L. chinense is often confused with the closely related L. barbarum L. (synonyms: L. halimifolium Miller, L. vulgare Dunal), which is of similar origin and habit. L. barbarum has elliptical leaves, 2-10 cm × 0.6-3 cm, calyx 4 mm, corolla 9 mm long with tube narrowly cylindrical for 2.5-3 mm and lobes 4 mm long.


Chinese boxthorn is well adapted to a wide range of climatic conditions: annual rainfall may be as low as 300 mm but can be over 2000 mm as well, the temperature range is large. It grows from sea-level up to 2000 m altitude in the tropics. At low altitudes the plant flowers profusely but in the highlands (above 2000 m) it does not flower. It needs a sunny location and tolerates poor soils (sand and rocky soils). The pH range is 5-8.


Chinese boxthorn can be propagated by seed but it is usually vegetatively propagated by hardwood cuttings of 15-20 cm length. Cuttings may be taken at any time and planted in situ at a spacing of 30 cm × 30-50 cm, about 5 cm deep. If planted for fruits, the spacing is usually wider, 40 cm × 120 cm. Plants frequently harvested respond very well to manure and fertilizers. Plants are kept at about 60 cm height.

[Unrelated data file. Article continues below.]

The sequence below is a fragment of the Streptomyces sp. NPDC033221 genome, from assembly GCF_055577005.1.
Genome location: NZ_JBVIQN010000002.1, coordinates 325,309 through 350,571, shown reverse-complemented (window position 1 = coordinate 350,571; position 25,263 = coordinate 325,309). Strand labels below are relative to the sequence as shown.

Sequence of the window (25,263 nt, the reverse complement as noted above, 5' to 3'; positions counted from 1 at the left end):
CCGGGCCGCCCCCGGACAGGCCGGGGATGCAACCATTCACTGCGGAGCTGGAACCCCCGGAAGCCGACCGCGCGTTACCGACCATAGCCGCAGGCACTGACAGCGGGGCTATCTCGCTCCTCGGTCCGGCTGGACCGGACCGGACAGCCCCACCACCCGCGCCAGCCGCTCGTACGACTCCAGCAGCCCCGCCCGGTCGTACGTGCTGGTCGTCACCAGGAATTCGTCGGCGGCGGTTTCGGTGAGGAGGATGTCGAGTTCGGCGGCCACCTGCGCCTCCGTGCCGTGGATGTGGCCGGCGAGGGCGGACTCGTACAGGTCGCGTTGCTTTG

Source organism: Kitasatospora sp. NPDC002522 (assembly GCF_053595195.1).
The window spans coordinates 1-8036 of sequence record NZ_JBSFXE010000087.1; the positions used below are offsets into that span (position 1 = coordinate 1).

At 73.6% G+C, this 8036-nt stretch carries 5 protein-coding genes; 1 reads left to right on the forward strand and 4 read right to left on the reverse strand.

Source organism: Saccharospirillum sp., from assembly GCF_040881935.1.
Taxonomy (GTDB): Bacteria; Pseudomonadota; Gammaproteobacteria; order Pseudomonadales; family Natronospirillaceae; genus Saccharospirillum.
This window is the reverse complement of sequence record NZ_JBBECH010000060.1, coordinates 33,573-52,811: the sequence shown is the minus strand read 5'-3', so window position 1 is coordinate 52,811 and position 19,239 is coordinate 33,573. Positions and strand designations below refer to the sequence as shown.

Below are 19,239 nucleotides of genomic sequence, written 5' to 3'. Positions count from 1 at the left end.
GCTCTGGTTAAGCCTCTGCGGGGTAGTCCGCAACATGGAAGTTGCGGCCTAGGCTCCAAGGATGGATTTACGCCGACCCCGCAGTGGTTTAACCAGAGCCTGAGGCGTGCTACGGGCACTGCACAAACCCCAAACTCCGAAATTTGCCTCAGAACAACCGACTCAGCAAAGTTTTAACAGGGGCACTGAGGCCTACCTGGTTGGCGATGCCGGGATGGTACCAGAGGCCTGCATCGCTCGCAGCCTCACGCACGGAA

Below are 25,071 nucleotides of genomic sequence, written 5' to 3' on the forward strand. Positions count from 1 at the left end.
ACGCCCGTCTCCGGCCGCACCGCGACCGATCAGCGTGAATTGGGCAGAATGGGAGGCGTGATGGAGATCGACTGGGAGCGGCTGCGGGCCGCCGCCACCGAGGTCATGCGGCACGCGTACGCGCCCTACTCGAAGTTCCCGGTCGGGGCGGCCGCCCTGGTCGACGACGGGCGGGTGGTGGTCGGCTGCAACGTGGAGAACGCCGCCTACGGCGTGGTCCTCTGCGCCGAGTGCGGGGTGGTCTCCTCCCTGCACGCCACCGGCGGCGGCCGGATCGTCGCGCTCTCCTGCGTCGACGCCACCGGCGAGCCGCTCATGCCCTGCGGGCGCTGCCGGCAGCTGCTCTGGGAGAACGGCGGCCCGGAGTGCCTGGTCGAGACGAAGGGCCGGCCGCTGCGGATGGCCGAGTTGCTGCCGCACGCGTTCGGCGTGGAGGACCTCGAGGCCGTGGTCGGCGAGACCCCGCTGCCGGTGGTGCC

In Korea, anthracnose caused by Colletotrichum gloeosporioides and C. dematium may cause complete necrosis of the fruits but does not seriously affect leaves and stems.

Harvesting of young shoots may start about two months after planting and be continued at 2-week intervals, but it is better to wait about one year. Soft young shoots of about 30 cm are required. Fruits are harvested when they turn orange-red, and are dried in the sun for 5-7 days. Young shoots and leaves wilt rapidly after harvest; they are sometimes stripped off the stems and kept wet. To be eaten as a vegetable they only need to be cooked for 3-4 minutes.